Iran’s Foreign Ministry slammed the US’ policy of “targeted and governmental terrorism” after an American diplomat threatened Quds Force commander Esmail Ghaani with the same fate as his assassinated predecessor, Qassem Soleimani.
“These words are an official announcement and a clear unveiling of America’s targeted and governmental terrorism,” ministry spokesman Abbas Mousavi told Iranian state media on Thursday in response to threats made against Ghaani by US Special Representative for Iran Brian Hook. Mousavi called on the international community to join him in condemning the thuggish statement from the American.
“If Ghaani follows the same path of killing Americans [as Soleimani] then he will meet the same fate,” Hook had told Arabic-language outlet Asharq al-Awsat earlier that day, vowing to “hold the regime and its agents responsible for any attack on Americans or American interests in the region.”
There has not been any indication Iran is planning to kill Americans, however, even after the death of the beloved general. Tehran actually spared US lives by tipping Iraq off to planned missile attacks on two coalition bases, allowing both Iraqi and American soldiers to vacate the facilities. The bases were severely damaged in precision strikes meant as revenge for the Soleimani killing, but no Americans were hit.
While Hook and Washington have insisted Soleimani was behind an ever-growing number of American deaths, they have been unable to supply any evidence – certainly not for an impending plot that would have required his immediate assassination – leading even some members of President Donald Trump’s own party to vow opposition to any authorization for war with Iran.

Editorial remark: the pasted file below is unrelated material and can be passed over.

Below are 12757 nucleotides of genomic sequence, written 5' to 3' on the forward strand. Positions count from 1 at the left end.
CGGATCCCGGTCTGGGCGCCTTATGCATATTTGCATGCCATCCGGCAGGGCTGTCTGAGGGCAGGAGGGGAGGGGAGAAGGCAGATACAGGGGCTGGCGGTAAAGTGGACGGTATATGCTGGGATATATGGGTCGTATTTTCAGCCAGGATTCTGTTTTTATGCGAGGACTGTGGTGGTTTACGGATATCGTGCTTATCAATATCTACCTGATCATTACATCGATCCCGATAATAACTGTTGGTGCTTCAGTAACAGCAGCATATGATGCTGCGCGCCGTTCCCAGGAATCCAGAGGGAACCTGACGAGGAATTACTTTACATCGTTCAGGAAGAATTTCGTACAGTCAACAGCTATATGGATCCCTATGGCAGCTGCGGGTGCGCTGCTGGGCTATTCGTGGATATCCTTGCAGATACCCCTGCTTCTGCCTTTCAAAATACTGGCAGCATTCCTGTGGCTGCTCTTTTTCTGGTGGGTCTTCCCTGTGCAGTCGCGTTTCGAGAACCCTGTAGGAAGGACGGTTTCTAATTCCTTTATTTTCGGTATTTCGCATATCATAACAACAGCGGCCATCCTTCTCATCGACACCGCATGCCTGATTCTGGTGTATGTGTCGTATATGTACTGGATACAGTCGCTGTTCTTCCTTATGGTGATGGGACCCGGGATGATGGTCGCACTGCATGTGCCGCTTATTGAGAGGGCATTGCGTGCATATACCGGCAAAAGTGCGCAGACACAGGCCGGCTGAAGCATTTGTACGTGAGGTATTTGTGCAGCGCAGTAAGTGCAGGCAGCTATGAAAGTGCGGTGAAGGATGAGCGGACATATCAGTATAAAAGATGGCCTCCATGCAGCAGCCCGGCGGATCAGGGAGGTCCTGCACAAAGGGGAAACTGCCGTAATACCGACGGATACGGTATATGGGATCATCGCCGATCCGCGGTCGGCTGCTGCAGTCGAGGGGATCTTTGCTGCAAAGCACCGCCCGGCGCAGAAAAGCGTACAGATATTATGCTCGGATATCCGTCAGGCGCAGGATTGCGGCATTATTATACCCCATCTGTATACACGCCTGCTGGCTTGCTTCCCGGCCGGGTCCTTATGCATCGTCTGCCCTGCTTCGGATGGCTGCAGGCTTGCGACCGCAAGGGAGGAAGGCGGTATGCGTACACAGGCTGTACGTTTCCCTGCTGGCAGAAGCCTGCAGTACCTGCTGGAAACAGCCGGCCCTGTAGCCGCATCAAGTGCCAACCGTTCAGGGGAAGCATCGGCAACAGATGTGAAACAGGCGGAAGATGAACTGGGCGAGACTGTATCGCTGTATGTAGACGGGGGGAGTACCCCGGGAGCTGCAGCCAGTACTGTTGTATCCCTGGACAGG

Evidence Soleimani was behind previous attacks on Americans – particularly the rocket strike on K-1 Air Base last month that killed a US contractor and sparked the most recent escalation of force – has also been lacking. The claim that the Iranian general was responsible for the deaths of “600 Americans,” often repeated by Hook and other members of the Trump administration in the days following Soleimani’s assassination by airstrike at the Baghdad airport, grew out of a propaganda figure cooked up by former US vice president Dick Cheney when he was trying to whip up the Bush administration for a war with Iran. More fanciful claims, like Vice President Mike Pence’s suggestion that Soleimani was somehow involved in the 9/11 terror attacks, also have no basis in fact.
Ghaani was appointed to replace Soleimani the day after the latter’s death and has vowed to continue on his “luminous path,” with the ultimate goal of removing US forces from the Middle East. Like Soleimani, he made his name during the war between Iran and Iraq in the 1980s.
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